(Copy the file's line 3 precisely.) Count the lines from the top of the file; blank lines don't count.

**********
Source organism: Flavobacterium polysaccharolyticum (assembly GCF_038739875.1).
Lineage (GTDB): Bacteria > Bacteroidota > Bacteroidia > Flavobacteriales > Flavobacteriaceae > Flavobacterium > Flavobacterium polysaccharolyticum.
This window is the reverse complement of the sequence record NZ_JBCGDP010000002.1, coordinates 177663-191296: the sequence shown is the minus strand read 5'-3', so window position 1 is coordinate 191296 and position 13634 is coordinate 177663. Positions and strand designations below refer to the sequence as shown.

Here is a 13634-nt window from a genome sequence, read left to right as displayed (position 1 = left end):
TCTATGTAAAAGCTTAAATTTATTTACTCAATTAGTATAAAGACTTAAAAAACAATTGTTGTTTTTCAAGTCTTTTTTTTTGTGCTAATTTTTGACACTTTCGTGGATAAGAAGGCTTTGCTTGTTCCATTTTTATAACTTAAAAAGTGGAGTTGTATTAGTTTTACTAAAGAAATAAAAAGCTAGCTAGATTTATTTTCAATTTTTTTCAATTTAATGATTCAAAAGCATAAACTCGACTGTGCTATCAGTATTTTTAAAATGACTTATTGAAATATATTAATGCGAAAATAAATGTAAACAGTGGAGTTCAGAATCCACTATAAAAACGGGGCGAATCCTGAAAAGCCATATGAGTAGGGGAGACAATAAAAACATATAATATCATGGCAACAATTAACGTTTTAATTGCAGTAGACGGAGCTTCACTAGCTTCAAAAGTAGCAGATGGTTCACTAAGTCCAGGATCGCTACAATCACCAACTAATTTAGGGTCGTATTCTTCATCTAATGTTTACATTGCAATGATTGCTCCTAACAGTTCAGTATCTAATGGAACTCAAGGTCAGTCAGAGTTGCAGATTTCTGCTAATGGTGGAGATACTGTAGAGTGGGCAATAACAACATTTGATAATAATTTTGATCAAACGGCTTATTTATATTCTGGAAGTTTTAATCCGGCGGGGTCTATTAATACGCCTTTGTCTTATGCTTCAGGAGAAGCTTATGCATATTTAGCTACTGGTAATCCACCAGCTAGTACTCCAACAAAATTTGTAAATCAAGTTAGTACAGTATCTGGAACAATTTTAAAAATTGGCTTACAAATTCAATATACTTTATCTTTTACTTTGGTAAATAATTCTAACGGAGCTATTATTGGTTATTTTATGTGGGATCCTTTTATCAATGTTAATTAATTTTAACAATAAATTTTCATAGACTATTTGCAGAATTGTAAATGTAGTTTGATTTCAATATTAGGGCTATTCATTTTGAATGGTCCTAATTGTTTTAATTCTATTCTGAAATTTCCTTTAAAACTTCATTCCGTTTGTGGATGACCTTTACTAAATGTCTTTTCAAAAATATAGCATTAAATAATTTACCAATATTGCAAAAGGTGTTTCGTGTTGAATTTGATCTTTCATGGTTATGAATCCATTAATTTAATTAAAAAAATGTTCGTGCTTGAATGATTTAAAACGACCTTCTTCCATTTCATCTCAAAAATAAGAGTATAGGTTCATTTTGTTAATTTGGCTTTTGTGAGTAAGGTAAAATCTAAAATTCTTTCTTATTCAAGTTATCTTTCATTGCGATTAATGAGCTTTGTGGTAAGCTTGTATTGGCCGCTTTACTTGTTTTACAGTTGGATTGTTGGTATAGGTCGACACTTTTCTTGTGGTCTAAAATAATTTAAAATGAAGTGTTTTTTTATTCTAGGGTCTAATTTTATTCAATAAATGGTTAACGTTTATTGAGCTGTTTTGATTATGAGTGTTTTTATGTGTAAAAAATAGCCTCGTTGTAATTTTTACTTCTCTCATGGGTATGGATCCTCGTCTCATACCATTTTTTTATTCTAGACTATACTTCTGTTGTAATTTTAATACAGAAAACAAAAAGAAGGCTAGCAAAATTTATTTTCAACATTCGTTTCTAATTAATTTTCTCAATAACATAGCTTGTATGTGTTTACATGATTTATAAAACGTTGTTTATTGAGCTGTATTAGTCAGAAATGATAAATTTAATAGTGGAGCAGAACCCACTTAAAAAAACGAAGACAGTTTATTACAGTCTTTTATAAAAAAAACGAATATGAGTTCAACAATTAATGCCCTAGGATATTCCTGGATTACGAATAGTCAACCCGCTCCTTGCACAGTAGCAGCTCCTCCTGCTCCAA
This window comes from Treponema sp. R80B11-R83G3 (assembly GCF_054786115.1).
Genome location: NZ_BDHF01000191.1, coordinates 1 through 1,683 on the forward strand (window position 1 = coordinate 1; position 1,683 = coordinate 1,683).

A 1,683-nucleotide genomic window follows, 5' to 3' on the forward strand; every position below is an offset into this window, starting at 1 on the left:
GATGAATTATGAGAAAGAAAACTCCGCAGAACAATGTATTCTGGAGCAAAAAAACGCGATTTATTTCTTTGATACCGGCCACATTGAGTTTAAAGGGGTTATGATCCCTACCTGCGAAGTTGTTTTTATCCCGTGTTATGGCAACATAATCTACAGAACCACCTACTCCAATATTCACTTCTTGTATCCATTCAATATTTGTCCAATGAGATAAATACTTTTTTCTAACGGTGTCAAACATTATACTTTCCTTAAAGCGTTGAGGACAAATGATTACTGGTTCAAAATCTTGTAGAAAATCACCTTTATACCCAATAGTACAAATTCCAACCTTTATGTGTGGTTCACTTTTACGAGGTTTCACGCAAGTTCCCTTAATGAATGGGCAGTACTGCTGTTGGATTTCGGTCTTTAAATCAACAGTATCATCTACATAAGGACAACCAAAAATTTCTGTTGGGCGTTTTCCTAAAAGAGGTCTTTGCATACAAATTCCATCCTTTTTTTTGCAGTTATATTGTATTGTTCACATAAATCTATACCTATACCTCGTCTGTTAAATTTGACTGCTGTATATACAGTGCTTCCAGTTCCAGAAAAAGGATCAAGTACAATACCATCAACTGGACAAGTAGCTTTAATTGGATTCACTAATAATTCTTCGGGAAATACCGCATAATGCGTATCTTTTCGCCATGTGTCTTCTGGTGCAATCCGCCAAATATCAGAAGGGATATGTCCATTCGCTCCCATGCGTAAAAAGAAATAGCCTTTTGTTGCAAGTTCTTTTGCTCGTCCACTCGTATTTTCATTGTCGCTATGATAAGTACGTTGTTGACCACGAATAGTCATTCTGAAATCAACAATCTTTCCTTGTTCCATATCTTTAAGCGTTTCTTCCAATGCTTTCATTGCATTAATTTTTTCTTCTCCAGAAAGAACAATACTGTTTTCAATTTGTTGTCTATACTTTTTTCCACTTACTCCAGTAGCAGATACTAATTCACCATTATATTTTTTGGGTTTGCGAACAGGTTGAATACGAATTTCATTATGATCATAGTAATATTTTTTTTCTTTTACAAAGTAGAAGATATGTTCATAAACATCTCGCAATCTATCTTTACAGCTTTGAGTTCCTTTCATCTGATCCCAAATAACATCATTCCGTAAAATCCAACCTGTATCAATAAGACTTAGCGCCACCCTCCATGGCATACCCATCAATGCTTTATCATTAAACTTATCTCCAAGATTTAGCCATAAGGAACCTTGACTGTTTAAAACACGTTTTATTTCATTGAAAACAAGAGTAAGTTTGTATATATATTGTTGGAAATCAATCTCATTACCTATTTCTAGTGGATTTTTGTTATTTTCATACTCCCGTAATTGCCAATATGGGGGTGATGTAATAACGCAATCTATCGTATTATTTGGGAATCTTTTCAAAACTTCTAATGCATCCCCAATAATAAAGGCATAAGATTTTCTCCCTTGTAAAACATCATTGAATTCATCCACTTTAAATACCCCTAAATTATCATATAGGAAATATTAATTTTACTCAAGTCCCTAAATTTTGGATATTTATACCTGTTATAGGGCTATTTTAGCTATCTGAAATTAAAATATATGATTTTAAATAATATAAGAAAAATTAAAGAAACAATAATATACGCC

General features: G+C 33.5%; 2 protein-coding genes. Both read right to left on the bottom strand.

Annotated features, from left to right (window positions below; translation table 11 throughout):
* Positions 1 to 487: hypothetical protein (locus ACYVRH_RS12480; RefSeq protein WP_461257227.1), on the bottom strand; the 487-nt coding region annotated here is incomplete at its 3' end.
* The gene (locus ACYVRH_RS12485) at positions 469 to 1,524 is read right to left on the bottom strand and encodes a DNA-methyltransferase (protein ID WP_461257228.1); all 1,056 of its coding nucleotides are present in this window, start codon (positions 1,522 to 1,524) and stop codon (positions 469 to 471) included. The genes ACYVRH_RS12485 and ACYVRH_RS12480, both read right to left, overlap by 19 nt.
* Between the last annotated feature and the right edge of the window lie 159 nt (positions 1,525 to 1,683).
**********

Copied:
This window is the reverse complement of the sequence record NZ_JBCGDP010000002.1, coordinates 177663-191296: the sequence shown is the minus strand read 5'-3', so window position 1 is coordinate 191296 and position 13634 is coordinate 177663. Positions and strand designations below refer to the sequence as shown.